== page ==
Subject: Pleasant little film
For the newly wed wife who didn't know how to prepare meals, this little 1949 film was a nice introduction for its time. A lot has changed since then, and it is much easier to bake and cook now, over half a century later.
Subject: A Betty Crocker she ain't!
A corny film but I loved it anyway. Was the wife being a blond an accident(blond = dumb) because I have been familiar with all those cooking terms since I was a kid and I was kicked out of home-ec class when I disagreed with Mrs. Morehead on the virtues of homemade baby food vs. Gerber's. Why a cake? Cake mixes were already being introduced on the market and being trumpeted as good as mom made--1st lady Mamie Eisenhower stocked cake mixes in the White House pantry. I just wonder if cake was the only thing that the newly wed wife made for lunch.
Subject: Not THAT bad, although not too incredibly great
O great, it's Young America again. They had like 15 different introcards. This one is black eagle on white background, stern not smug, and stars that stick out from the background (!)
I have a hard time making the titlecard identify with the patriotic music... And what's the background pattern?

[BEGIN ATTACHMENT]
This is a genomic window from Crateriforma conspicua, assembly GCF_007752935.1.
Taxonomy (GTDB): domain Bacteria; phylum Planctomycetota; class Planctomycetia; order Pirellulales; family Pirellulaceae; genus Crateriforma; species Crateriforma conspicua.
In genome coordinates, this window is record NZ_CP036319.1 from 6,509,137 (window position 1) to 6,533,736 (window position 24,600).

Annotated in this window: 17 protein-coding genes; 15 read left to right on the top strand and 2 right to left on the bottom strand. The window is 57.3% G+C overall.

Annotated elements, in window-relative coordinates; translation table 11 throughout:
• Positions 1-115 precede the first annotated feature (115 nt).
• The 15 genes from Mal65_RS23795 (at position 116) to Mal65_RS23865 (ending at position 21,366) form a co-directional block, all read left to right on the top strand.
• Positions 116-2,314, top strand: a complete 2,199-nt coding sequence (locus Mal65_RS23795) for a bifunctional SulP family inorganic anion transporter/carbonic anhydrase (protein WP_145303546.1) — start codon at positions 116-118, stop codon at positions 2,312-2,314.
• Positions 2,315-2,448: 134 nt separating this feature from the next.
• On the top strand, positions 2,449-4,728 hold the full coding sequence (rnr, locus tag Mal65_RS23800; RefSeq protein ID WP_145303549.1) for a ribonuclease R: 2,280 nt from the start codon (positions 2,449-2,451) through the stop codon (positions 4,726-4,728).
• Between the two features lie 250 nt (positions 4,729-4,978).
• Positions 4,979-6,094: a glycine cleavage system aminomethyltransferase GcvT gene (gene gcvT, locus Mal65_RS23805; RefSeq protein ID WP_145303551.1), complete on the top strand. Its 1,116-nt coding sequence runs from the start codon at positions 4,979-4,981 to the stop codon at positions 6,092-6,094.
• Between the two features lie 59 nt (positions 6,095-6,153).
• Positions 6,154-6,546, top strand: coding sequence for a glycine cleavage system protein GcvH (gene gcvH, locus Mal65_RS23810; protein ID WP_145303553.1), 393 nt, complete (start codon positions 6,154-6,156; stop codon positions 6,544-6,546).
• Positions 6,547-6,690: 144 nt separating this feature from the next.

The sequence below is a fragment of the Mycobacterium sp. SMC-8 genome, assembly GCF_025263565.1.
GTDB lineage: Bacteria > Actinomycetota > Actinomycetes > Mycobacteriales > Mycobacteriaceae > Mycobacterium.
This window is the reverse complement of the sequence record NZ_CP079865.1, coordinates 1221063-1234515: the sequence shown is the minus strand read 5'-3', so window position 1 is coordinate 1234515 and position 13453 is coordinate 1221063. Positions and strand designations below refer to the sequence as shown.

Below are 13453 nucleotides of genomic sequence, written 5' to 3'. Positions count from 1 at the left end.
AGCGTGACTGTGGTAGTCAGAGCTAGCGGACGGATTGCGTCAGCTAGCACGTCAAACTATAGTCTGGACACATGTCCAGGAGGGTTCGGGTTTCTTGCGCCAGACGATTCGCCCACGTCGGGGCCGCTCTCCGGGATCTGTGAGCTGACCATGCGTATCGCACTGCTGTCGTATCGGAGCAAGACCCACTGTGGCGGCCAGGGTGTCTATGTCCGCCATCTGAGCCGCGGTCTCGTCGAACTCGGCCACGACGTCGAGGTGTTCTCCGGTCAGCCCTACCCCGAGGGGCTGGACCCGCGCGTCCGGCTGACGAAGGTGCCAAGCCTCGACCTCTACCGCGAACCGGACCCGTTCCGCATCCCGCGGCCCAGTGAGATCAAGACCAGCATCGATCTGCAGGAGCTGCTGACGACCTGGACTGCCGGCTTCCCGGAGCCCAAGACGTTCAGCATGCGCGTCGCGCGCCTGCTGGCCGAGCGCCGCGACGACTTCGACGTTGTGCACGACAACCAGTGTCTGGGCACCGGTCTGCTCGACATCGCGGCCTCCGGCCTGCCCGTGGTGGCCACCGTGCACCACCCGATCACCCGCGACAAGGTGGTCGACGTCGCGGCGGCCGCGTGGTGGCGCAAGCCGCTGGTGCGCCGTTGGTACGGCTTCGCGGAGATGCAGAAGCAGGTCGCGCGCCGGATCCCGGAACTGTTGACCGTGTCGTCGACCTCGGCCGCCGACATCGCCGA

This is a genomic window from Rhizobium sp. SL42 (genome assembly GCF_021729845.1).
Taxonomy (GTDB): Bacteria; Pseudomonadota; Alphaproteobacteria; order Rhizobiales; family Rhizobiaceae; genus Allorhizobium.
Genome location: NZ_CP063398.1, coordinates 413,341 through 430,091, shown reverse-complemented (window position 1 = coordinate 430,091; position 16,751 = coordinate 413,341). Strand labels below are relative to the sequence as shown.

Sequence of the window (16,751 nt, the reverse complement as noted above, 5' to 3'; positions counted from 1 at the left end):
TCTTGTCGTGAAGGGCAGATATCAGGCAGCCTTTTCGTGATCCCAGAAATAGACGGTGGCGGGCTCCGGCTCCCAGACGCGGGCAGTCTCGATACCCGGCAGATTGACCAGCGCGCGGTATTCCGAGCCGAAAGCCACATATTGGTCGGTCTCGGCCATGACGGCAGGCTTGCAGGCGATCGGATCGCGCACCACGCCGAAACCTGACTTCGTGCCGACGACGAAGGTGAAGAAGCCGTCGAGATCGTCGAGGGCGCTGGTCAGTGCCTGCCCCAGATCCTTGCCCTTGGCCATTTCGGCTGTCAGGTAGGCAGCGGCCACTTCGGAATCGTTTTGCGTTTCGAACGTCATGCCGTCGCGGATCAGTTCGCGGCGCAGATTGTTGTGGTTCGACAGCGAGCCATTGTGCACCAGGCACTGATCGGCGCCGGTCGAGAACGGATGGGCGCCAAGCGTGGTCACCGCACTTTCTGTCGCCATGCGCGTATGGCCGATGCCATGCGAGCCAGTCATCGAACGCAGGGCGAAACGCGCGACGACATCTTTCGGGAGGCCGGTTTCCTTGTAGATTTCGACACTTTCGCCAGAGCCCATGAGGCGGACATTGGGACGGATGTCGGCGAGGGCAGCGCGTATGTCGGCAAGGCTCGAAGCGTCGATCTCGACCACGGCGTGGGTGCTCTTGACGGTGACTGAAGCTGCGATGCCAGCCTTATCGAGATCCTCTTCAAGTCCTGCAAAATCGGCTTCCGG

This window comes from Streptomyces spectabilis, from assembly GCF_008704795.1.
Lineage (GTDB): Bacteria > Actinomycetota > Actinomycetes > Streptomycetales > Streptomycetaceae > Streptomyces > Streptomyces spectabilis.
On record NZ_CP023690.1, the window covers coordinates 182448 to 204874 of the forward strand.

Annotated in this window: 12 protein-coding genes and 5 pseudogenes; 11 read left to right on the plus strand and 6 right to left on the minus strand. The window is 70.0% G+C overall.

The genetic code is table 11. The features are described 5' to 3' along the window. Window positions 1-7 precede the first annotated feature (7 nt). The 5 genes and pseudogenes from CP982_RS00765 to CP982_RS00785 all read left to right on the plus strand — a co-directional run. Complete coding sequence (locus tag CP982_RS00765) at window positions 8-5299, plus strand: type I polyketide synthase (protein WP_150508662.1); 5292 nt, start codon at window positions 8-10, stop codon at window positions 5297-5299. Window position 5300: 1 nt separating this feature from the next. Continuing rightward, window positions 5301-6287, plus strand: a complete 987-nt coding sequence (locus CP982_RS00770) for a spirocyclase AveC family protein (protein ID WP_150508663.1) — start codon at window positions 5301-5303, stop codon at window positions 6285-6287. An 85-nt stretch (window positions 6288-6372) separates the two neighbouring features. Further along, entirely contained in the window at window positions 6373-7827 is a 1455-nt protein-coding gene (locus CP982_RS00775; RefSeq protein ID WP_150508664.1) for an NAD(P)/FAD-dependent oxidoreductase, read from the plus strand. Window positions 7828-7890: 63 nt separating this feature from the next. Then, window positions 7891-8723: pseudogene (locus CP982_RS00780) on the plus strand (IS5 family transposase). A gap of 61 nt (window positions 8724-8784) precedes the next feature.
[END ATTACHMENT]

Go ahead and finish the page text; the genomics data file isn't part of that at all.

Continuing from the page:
I KNOW I've heard of Edna A. Hill from some other film...
The organ operator seems to occasionally hit 2 keys @ once.
The announcer I'm not sure about. Especially his "or so they think..." comment.
I have to agree with Marysz, the narrators comments completely give the future away. Just hearing makes it somewhat obvious that she'll either fail, or narrowly avoid doing so.
In all honesty, I've never heard the instruction "cream butter".
"Will Tim be surprised...", in all honesty, I'm glad they didn't have her catching the stuff on fire or suchlike.
"Soft ball stage" is another new one on me. I wonder how they knew it was always going to be 235F.
What did they put on that frosting?
Dredge. I wonder how that got to have that meaning as well as the more common manipulation of waterways?
"An oil-acid mixture" ÃÂÃÂÃÂÃÂ I wonder if they also taught Chemistry?
Did they stick Scalloped Cauliflower in here just as an excuse to get all the rest of the terms?
Interesting 2 tier apparatus for scalding.
When he's talking about knowning when scalding is complete, look right behind the pots for an aincent outlet!
No I really cant see the scum in that film.
I notice she's propping the back of the book up with her fist.
Are they implying she has a crap cookbook?
Not a really bad film. Taught me something ;D
Subject: Amazingly enough...
To those that have burned the history books and believe that all previous ages were just like our own, only worse, this film will seem utterly stupid. As, probably, will the idea of cooking food from scratch ingredients. Or at all.